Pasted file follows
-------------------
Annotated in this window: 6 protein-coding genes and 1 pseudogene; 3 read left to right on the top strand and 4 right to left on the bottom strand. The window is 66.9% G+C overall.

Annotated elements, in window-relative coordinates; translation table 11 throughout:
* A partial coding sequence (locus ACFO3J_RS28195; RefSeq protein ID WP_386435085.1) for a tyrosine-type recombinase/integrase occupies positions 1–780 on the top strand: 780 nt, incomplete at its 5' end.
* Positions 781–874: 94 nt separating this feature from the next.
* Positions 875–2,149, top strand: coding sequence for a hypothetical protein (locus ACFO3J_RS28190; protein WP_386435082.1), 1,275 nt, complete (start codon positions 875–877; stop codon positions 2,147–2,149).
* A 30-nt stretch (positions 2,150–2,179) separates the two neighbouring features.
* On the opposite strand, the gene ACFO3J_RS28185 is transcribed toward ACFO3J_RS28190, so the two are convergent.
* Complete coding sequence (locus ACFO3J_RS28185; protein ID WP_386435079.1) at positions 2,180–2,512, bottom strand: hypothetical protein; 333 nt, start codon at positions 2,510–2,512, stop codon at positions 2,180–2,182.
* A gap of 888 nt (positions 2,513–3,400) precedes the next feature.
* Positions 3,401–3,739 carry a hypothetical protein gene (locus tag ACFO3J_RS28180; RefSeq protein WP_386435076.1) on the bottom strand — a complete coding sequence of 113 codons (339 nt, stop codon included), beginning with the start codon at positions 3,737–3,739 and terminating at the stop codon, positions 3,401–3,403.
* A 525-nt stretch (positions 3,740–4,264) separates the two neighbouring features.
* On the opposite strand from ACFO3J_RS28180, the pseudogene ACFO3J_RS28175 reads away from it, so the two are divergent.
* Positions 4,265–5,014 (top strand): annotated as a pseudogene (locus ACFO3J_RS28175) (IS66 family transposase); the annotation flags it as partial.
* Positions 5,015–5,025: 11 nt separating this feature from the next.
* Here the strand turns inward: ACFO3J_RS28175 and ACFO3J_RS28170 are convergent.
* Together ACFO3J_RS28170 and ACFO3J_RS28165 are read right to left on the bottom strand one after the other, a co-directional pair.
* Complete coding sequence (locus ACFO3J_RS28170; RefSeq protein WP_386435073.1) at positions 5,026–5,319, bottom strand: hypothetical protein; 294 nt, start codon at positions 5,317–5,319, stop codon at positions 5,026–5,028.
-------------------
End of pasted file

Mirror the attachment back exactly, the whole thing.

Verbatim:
Annotated in this window: 6 protein-coding genes and 1 pseudogene; 3 read left to right on the top strand and 4 right to left on the bottom strand. The window is 66.9% G+C overall.

Annotated elements, in window-relative coordinates; translation table 11 throughout:
* A partial coding sequence (locus ACFO3J_RS28195; RefSeq protein ID WP_386435085.1) for a tyrosine-type recombinase/integrase occupies positions 1–780 on the top strand: 780 nt, incomplete at its 5' end.
* Positions 781–874: 94 nt separating this feature from the next.
* Positions 875–2,149, top strand: coding sequence for a hypothetical protein (locus ACFO3J_RS28190; protein WP_386435082.1), 1,275 nt, complete (start codon positions 875–877; stop codon positions 2,147–2,149).
* A 30-nt stretch (positions 2,150–2,179) separates the two neighbouring features.
* On the opposite strand, the gene ACFO3J_RS28185 is transcribed toward ACFO3J_RS28190, so the two are convergent.
* Complete coding sequence (locus ACFO3J_RS28185; protein ID WP_386435079.1) at positions 2,180–2,512, bottom strand: hypothetical protein; 333 nt, start codon at positions 2,510–2,512, stop codon at positions 2,180–2,182.
* A gap of 888 nt (positions 2,513–3,400) precedes the next feature.
* Positions 3,401–3,739 carry a hypothetical protein gene (locus tag ACFO3J_RS28180; RefSeq protein WP_386435076.1) on the bottom strand — a complete coding sequence of 113 codons (339 nt, stop codon included), beginning with the start codon at positions 3,737–3,739 and terminating at the stop codon, positions 3,401–3,403.
* A 525-nt stretch (positions 3,740–4,264) separates the two neighbouring features.
* On the opposite strand from ACFO3J_RS28180, the pseudogene ACFO3J_RS28175 reads away from it, so the two are divergent.
* Positions 4,265–5,014 (top strand): annotated as a pseudogene (locus ACFO3J_RS28175) (IS66 family transposase); the annotation flags it as partial.
* Positions 5,015–5,025: 11 nt separating this feature from the next.
* Here the strand turns inward: ACFO3J_RS28175 and ACFO3J_RS28170 are convergent.
* Together ACFO3J_RS28170 and ACFO3J_RS28165 are read right to left on the bottom strand one after the other, a co-directional pair.
* Complete coding sequence (locus ACFO3J_RS28170; RefSeq protein WP_386435073.1) at positions 5,026–5,319, bottom strand: hypothetical protein; 294 nt, start codon at positions 5,317–5,319, stop codon at positions 5,026–5,028.